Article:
I had my first child, a son named Daemon on October 2nd, 2005. He was beautiful. I know all parents say that about their kids but he truly was.
He came out with a little blonde mohawk, gorgeous blue eyes, and soft skin. His cry was one of the most precious sounds I had ever heard in my life and it made me want to cry (with joy) every time I heard it. His father and I were elated.
His father and I eventually separated and divorced in 2007, but he promised to stay in Daemon’s life. For the next year, he came in and out of Daemon’s life sporadically and refused to help me support Daemon financially.
The court put Daemon’s father on child support — but that only works if he actually pays. I saw no money from him at all and it put a huge strain on my finances.
Plus, he hardly spent any time with his son. It was also increasingly hard to keep my insurance because I quit my job when I got pregnant with my second child (with a different man), which turned out to be a high-risk pregnancy. Plus, Daemon got sick a lot and the bills added up.
That’s when my mother offered up a solution. She said she and my father could adopt Daemon and they would be able to put him on my dad’s insurance at work.
Of course, he would still call me mom and call his biological father dad. Everything would be normal except Daemon would go stay with my parents for a while until I could get back on my feet.
I thought I was doing the right thing but nobody could’ve prepared me for giving up your child for adoption — especially my own parents.
In the beginning, it had seemed like a good idea until I found out my and my ex-husband’s name would be taken off Daemon’s birth certificate and my parents’ names would be added instead. It may not sound like that big of a deal, but it felt symbolic to me. I knew they’d never keep me from seeing him, but it just felt wrong.
But I eventually agreed and so did Daemon’s dad — as soon as I told him they wouldn’t come after him for child support anymore if he gave up his parental rights, he signed immediately.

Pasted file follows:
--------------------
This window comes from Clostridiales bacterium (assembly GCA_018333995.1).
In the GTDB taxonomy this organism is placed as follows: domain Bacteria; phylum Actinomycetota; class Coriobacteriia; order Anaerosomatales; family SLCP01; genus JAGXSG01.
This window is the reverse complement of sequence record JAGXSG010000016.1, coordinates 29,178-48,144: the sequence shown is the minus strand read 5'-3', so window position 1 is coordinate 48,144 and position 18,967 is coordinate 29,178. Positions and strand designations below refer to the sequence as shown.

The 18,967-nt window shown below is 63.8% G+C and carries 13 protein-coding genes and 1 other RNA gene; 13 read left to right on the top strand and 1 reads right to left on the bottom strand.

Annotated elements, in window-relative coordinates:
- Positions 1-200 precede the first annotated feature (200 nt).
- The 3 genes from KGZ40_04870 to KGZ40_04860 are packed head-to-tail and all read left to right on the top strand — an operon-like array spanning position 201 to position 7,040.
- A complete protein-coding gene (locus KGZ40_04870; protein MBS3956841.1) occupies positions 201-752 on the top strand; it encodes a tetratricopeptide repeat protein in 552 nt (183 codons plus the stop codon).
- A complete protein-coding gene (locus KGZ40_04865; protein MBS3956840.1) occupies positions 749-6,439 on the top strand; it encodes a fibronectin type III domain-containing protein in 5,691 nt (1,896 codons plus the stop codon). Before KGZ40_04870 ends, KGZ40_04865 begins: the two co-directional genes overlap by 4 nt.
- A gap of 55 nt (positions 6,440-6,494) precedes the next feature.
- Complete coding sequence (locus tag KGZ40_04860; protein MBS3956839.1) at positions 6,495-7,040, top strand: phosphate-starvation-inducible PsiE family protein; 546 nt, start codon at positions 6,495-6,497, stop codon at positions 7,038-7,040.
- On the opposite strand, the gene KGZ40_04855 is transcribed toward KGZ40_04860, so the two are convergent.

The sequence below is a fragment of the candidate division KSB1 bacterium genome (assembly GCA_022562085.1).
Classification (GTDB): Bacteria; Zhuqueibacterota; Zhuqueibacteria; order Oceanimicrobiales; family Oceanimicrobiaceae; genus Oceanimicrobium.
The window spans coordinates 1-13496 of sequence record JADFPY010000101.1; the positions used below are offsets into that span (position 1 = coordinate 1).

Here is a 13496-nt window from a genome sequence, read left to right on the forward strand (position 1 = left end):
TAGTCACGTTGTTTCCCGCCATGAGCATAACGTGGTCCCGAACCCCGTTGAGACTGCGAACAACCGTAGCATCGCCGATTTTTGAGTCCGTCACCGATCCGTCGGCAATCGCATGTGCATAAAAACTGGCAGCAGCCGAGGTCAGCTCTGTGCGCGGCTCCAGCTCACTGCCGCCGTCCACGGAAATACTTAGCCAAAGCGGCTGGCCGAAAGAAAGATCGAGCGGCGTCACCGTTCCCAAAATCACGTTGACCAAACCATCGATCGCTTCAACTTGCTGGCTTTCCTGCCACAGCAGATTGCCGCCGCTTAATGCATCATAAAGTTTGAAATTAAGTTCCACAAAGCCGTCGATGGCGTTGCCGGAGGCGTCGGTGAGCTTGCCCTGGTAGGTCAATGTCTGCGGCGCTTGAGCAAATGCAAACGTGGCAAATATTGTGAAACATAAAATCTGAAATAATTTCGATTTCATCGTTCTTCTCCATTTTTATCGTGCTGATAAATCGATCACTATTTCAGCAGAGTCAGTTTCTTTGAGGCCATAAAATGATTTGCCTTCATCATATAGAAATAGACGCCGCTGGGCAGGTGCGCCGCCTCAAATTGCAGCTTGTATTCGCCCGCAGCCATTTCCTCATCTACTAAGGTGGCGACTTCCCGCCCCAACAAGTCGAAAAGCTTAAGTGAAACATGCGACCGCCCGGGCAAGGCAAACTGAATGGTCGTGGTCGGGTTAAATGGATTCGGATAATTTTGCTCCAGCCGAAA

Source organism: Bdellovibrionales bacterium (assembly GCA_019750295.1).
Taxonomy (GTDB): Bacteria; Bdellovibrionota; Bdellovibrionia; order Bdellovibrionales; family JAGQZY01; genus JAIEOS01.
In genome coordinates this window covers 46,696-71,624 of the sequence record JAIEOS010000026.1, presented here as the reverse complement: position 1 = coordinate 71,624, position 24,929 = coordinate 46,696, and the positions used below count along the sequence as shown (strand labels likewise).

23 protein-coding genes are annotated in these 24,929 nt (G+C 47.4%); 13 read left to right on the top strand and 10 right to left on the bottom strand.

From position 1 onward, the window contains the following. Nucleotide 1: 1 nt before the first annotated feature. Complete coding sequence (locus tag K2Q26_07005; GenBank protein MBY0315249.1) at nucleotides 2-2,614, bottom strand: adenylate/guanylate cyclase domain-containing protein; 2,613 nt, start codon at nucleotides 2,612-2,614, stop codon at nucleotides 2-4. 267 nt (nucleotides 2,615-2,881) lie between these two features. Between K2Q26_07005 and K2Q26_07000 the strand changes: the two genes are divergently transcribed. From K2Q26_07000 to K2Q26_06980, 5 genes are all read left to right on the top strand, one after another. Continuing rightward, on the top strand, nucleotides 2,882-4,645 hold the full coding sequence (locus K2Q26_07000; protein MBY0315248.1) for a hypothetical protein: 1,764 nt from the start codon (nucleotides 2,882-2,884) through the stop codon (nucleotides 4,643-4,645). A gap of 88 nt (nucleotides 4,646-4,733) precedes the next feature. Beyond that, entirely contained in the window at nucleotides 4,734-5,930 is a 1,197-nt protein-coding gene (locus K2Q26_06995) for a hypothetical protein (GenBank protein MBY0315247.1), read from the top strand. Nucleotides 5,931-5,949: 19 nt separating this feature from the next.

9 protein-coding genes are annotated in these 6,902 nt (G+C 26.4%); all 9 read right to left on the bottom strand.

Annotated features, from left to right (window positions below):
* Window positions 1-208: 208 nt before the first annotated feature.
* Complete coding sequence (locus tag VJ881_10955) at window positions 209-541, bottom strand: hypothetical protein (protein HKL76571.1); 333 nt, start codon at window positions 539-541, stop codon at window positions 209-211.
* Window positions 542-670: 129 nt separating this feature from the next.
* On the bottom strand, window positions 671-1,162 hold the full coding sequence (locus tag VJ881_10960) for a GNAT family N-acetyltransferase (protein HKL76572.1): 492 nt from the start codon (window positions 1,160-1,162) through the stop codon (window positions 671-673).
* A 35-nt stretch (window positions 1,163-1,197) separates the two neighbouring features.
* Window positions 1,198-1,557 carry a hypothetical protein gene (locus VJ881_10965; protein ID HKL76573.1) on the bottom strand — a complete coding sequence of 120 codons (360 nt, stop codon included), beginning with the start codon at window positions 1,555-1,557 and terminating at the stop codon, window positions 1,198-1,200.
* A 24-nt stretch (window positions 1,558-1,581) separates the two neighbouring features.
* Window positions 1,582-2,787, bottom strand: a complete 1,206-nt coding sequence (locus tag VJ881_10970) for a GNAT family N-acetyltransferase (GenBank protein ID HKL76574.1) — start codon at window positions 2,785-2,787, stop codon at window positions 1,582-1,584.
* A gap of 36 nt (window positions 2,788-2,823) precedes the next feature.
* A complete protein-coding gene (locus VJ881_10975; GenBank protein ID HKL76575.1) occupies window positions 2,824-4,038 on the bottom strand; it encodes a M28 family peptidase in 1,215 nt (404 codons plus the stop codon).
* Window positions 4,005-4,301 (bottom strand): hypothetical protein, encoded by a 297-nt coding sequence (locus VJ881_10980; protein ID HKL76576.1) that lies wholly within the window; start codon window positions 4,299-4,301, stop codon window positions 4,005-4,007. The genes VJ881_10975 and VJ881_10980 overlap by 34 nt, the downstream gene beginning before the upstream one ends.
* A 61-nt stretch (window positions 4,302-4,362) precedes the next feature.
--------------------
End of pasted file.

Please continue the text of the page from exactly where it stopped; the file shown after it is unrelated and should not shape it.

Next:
The decision was a lot more difficult for me because it meant that legally, I would no longer be Daemon’s mom. Still, we met up at the lawyer’s office and made it official on October 3rd, 2008.
Daemon is now eleven years old. Since then, my parents have changed the spelling of his name from Daemon to Damon. Damon lived with me and my current husband for about two years, but he was exceptionally horrible to his younger brother: lying to him and making him eat from the floor like a dog.
Damon didn’t like that we would not let him watch Youtube or give him unlimited access to the Internet so he decided he didn’t want to live with us anymore and moved back to my parents’ house.
I love my parents and know that they mean well, but they lied to me. Everything changed when I gave up Damon to them. Sure, he still calls me mom, but he doesn’t view me as his mom; he even told me that himself.
Anytime Damon gets punished at my house, he immediately wants to go back to my parents because he knows he won’t be in trouble over there and will be allowed to get right back on the computer.
My mother has even told me that she’s never going to let me have him (meaning get my parental rights back) until she dies. They favor him over all their other grandchildren (I know they adopted him so it’s slightly different, but still) and my mom makes her favoritism blatantly obvious, to the point that the other grandkids are old enough to notice. She buys him more birthday/Christmas gifts than any other grandchild and he has far fewer rules than the others.
It hurts trying to be there for a child who doesn’t care about you and doesn’t view you as his mother. I thought giving up my child for adoption, especially in the dire circumstances I was in, was what was best for him, but now I want him back.
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At the same time, though, I want to move on with my life.
My husband and I have big dreams that involve leaving this lousy town. Plus, I have two other children I have to worry about and care for — two kids that actually want and need me to be their mother.
So, I’m at a loss. Do I give up on the child that doesn’t want me or do I give up on our dreams and give the rest of my family a better life? At least if this were a normal adoption and not a family one, walking away wouldn’t be so hard.
Either way, I’m screwed.
Jessica Hall is an author for YourTango.